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Economic Community of West African States

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Definition:

The Economic Community of West African States (ECOWAS) was created by the Treaty of Lagos in Lagos, Nigeria, on 28 May 1975. It was created to promote economic trade, national cooperation, and monetary union, for growth and development throughout West Africa. Its four commissions deal with the following functions:

  • Trading, immigration, monetary interaction
  • Industry, natural resources, and agriculture
  • Transportation and communications
  • Social and cultural issues

There were 15 members initially: Benin, Côte d'Ivoire, Gambia, Ghana, Guinea, Guinea-Bissau, Liberia, Mali, Mauritania (left 2002), Niger, Nigeria, Senegal, Sierra Leone, Togo, and Burkina Faso (joined as Upper Volta). Cape Verde joined in 1977.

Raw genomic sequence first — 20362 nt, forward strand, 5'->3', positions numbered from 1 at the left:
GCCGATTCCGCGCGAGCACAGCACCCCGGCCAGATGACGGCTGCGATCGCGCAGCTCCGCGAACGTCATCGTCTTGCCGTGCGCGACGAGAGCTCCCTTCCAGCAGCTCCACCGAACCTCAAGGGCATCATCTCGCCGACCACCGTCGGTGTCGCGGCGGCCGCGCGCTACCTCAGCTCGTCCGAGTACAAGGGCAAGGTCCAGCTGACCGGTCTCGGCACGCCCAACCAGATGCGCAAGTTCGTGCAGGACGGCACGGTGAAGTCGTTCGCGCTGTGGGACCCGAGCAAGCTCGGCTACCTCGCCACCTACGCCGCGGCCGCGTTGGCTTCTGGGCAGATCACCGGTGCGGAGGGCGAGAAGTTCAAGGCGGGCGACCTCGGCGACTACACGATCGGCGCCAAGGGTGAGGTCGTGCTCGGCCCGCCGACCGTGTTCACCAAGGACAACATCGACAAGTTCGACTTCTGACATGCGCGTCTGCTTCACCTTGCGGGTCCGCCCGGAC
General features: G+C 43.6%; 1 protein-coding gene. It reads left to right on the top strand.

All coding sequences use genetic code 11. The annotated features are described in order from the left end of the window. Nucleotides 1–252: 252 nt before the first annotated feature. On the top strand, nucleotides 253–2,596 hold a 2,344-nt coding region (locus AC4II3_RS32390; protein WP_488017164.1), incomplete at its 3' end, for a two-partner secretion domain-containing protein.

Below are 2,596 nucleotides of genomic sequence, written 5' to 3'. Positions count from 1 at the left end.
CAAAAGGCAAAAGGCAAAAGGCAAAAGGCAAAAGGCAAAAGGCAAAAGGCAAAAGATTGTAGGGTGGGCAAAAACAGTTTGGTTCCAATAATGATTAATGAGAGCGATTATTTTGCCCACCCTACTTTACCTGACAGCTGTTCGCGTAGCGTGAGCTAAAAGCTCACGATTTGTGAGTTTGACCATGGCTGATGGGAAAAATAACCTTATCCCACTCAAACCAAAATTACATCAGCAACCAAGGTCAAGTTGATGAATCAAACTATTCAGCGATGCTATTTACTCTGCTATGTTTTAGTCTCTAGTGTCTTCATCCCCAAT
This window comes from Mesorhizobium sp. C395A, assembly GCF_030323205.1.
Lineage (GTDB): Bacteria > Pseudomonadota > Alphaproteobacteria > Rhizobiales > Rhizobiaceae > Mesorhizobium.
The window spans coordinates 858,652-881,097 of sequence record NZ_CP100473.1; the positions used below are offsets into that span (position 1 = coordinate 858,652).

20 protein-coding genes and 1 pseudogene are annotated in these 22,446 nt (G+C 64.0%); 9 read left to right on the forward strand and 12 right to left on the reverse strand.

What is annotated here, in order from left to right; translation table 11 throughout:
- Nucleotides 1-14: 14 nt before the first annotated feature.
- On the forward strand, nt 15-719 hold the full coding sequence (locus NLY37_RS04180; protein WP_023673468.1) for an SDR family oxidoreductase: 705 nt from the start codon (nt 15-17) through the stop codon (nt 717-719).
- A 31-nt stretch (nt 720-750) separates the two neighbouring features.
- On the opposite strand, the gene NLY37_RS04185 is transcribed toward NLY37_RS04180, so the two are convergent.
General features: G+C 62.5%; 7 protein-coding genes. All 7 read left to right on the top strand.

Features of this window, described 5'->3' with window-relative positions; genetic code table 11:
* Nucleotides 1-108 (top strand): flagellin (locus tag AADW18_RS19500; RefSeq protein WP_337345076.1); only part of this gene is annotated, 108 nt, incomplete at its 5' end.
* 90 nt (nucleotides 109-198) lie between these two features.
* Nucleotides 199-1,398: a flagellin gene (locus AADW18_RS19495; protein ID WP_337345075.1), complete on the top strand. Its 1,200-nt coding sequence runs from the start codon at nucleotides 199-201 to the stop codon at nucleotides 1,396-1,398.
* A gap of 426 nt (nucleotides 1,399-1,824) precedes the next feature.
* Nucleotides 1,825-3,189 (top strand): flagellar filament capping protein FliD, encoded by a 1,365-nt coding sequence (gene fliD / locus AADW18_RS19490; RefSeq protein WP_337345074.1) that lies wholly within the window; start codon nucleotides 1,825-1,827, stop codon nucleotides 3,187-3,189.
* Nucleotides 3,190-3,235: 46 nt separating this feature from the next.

A revised treaty intended to accelerate integration of economic policy and improve political cooperation was signed on 24 July 1993. It sets out the goals of a common economic market, a single currency, the creation of a West African parliament, economic and social councils, and a court of justice.

The treaty also lays the burden of settling regional conflicts on the treaty members. To this end there is also a Mutual Defence Protocol: a non-standing army deployed in the region as ECOMOG.

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